BY MOSES MATENGA
AT least 15 000 vulnerable people in Harare’s populous Mbare suburb will benefit from a US$3,3 million package from humanitarian organisations.
GOAL Zimbabwe, working with Childline and Musasa Project with funding from the United States Agency for International Development (USAid), last week launched the 12-month, US$3,3 million project that will assist people with cash for six months and provide support to children and women impacted by protection-related issues in Mbare.
The project, dubbed UPLIFT/SIMUDZA, will also support establishment and re-establishment of 800 small businesses while also increasing food security and helping households affected by the economic impacts of COVID-19.
GOAL Zimbabwe country director Gabriella Prandini said the activities would address food security challenges and offer protection services at household, community and service provider levels.
“This much-needed project will increase the food security status and reduce protection risks for vulnerable urban households while supporting the recovery of income-generating activities for families whose livelihoods have been negatively affected by the COVID-19 pandemic,” Prandini said.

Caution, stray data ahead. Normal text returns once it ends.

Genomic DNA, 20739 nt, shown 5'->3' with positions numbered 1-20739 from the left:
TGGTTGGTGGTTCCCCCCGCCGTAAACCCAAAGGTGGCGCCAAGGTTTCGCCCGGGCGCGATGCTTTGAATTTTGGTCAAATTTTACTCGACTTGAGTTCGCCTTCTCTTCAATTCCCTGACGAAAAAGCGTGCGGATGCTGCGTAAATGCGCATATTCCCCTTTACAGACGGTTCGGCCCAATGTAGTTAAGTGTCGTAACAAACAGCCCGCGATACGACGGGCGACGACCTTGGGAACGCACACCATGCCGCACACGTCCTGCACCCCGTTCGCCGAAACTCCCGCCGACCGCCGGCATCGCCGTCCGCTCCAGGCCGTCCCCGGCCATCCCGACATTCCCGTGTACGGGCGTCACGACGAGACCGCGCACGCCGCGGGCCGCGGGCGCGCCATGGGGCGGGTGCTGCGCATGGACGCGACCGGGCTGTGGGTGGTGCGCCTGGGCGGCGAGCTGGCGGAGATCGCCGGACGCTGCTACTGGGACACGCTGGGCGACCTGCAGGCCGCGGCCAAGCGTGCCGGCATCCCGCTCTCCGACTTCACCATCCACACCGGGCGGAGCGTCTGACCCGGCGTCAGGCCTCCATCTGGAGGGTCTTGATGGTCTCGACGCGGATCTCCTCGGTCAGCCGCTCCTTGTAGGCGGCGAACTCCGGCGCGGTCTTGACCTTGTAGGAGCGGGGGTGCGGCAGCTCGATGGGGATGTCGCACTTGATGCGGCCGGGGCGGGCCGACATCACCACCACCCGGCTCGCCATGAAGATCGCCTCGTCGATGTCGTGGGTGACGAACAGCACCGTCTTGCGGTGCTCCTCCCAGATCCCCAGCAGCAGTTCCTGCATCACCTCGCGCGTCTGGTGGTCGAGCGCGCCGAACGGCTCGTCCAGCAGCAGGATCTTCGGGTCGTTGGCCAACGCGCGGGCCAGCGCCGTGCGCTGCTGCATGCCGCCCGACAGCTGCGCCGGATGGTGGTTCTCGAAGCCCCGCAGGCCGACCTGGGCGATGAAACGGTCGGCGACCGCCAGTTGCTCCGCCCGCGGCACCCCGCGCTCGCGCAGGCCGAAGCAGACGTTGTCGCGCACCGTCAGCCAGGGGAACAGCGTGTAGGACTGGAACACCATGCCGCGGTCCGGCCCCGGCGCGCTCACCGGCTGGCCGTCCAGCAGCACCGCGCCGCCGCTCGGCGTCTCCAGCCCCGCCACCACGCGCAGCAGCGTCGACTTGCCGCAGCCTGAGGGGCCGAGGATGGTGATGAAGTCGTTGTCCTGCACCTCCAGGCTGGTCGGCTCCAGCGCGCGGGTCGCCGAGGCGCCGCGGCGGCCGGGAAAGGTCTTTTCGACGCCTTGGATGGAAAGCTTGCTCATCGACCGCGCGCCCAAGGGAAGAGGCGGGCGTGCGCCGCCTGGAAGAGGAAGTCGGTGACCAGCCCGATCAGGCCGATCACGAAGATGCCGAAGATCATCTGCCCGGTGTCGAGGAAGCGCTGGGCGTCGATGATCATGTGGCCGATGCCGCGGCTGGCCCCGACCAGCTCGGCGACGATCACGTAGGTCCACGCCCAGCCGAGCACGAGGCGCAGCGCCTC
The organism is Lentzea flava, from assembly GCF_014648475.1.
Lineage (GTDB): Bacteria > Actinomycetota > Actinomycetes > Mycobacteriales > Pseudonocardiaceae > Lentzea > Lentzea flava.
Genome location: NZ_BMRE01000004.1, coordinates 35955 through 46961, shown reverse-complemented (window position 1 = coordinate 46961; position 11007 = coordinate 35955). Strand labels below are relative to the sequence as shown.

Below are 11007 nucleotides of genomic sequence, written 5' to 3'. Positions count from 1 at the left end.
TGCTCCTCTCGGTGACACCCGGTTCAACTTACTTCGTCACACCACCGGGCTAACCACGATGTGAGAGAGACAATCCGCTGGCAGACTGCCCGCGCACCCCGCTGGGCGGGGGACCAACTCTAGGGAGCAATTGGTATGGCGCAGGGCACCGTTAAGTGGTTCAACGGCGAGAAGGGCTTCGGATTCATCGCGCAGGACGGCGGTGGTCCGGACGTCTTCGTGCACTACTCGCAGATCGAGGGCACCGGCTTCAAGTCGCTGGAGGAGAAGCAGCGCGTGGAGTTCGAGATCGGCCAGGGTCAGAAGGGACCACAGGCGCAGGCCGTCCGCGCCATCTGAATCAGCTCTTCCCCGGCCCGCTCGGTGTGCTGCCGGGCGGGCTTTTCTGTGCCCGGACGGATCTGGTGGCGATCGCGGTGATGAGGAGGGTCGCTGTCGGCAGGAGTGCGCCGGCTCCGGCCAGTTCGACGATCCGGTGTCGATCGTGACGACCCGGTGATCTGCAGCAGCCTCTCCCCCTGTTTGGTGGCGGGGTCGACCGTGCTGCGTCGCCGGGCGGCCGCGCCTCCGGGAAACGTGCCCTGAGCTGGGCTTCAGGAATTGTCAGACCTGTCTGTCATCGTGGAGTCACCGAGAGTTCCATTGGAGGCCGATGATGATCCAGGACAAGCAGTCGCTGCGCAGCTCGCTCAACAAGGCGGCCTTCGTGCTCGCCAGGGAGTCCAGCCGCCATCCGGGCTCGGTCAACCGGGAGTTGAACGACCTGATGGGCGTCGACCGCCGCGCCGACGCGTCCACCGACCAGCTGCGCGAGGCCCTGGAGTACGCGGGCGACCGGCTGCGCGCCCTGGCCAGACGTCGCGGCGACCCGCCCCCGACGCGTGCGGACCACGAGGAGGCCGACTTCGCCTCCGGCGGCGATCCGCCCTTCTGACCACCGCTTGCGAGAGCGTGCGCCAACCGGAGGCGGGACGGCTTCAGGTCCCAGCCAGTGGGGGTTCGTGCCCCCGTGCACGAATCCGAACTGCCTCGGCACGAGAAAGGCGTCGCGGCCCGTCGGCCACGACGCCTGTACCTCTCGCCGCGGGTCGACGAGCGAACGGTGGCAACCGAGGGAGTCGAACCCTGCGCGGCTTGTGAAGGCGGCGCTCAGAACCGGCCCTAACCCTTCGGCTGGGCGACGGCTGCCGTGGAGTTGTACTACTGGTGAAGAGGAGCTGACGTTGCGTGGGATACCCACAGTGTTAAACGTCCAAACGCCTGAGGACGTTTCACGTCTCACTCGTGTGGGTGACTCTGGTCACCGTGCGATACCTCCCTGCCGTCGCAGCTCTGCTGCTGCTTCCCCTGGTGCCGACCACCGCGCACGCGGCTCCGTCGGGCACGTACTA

Musasa Project director Precious Taru said the project would work on social behaviour change activities to reduce the effects of gender-based violence (GBV) in Mbare.
Childline national director Stella Motsi said: “The project comes at a time when children’s vulnerabilities have increased and thus the need to create safety nets to protect children.”
USAid Zimbabwe acting mission director Mike McCord said the assistance would help families make choices regarding what they want to eat, help them start viable income-generating projects, and enable them to create an environment that is safe for children and survivors of violence.
GOAL Zimbabwe, Childline, and Musasa will work alongside key stakeholders in the Public Service, Labour and Social Welfare; Women Affairs and the Local Government ministries to identify vulnerable households.
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